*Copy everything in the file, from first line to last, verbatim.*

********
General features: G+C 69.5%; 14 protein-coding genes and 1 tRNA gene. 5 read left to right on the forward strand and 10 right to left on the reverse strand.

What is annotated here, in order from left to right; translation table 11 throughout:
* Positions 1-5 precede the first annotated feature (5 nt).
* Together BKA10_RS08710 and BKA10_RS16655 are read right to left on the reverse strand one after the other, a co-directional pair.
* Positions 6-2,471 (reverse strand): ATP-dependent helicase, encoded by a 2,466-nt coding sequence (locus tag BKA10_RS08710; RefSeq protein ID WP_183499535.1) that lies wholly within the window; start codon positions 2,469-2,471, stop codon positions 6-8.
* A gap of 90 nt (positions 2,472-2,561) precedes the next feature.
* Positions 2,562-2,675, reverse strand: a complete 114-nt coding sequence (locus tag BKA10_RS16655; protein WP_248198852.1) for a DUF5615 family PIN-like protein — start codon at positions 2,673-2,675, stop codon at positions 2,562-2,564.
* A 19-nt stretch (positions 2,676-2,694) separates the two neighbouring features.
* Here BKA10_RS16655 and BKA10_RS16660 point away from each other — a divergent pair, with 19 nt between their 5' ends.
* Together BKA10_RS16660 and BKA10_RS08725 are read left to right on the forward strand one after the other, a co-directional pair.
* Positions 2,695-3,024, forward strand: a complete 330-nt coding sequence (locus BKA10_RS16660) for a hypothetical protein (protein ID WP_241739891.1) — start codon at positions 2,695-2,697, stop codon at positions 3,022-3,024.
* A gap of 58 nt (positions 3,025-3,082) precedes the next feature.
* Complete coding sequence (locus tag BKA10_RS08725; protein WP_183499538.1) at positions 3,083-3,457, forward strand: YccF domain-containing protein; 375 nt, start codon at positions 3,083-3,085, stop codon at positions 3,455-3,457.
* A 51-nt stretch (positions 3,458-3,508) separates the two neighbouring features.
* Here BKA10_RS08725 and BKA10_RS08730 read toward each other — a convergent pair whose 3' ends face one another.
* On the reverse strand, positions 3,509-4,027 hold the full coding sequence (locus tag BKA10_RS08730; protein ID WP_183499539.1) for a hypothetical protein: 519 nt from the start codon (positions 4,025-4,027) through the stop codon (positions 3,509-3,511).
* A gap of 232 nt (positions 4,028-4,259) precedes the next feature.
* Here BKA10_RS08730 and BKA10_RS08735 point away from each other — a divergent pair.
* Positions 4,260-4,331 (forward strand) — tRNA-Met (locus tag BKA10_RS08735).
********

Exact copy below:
General features: G+C 69.5%; 14 protein-coding genes and 1 tRNA gene. 5 read left to right on the forward strand and 10 right to left on the reverse strand.

What is annotated here, in order from left to right; translation table 11 throughout:
* Positions 1-5 precede the first annotated feature (5 nt).
* Together BKA10_RS08710 and BKA10_RS16655 are read right to left on the reverse strand one after the other, a co-directional pair.
* Positions 6-2,471 (reverse strand): ATP-dependent helicase, encoded by a 2,466-nt coding sequence (locus tag BKA10_RS08710; RefSeq protein ID WP_183499535.1) that lies wholly within the window; start codon positions 2,469-2,471, stop codon positions 6-8.
* A gap of 90 nt (positions 2,472-2,561) precedes the next feature.
* Positions 2,562-2,675, reverse strand: a complete 114-nt coding sequence (locus tag BKA10_RS16655; protein WP_248198852.1) for a DUF5615 family PIN-like protein — start codon at positions 2,673-2,675, stop codon at positions 2,562-2,564.
* A 19-nt stretch (positions 2,676-2,694) separates the two neighbouring features.
* Here BKA10_RS16655 and BKA10_RS16660 point away from each other — a divergent pair, with 19 nt between their 5' ends.
* Together BKA10_RS16660 and BKA10_RS08725 are read left to right on the forward strand one after the other, a co-directional pair.
* Positions 2,695-3,024, forward strand: a complete 330-nt coding sequence (locus BKA10_RS16660) for a hypothetical protein (protein ID WP_241739891.1) — start codon at positions 2,695-2,697, stop codon at positions 3,022-3,024.
* A gap of 58 nt (positions 3,025-3,082) precedes the next feature.
* Complete coding sequence (locus tag BKA10_RS08725; protein WP_183499538.1) at positions 3,083-3,457, forward strand: YccF domain-containing protein; 375 nt, start codon at positions 3,083-3,085, stop codon at positions 3,455-3,457.
* A 51-nt stretch (positions 3,458-3,508) separates the two neighbouring features.
* Here BKA10_RS08725 and BKA10_RS08730 read toward each other — a convergent pair whose 3' ends face one another.
* On the reverse strand, positions 3,509-4,027 hold the full coding sequence (locus tag BKA10_RS08730; protein ID WP_183499539.1) for a hypothetical protein: 519 nt from the start codon (positions 4,025-4,027) through the stop codon (positions 3,509-3,511).
* A gap of 232 nt (positions 4,028-4,259) precedes the next feature.
* Here BKA10_RS08730 and BKA10_RS08735 point away from each other — a divergent pair.
* Positions 4,260-4,331 (forward strand) — tRNA-Met (locus tag BKA10_RS08735).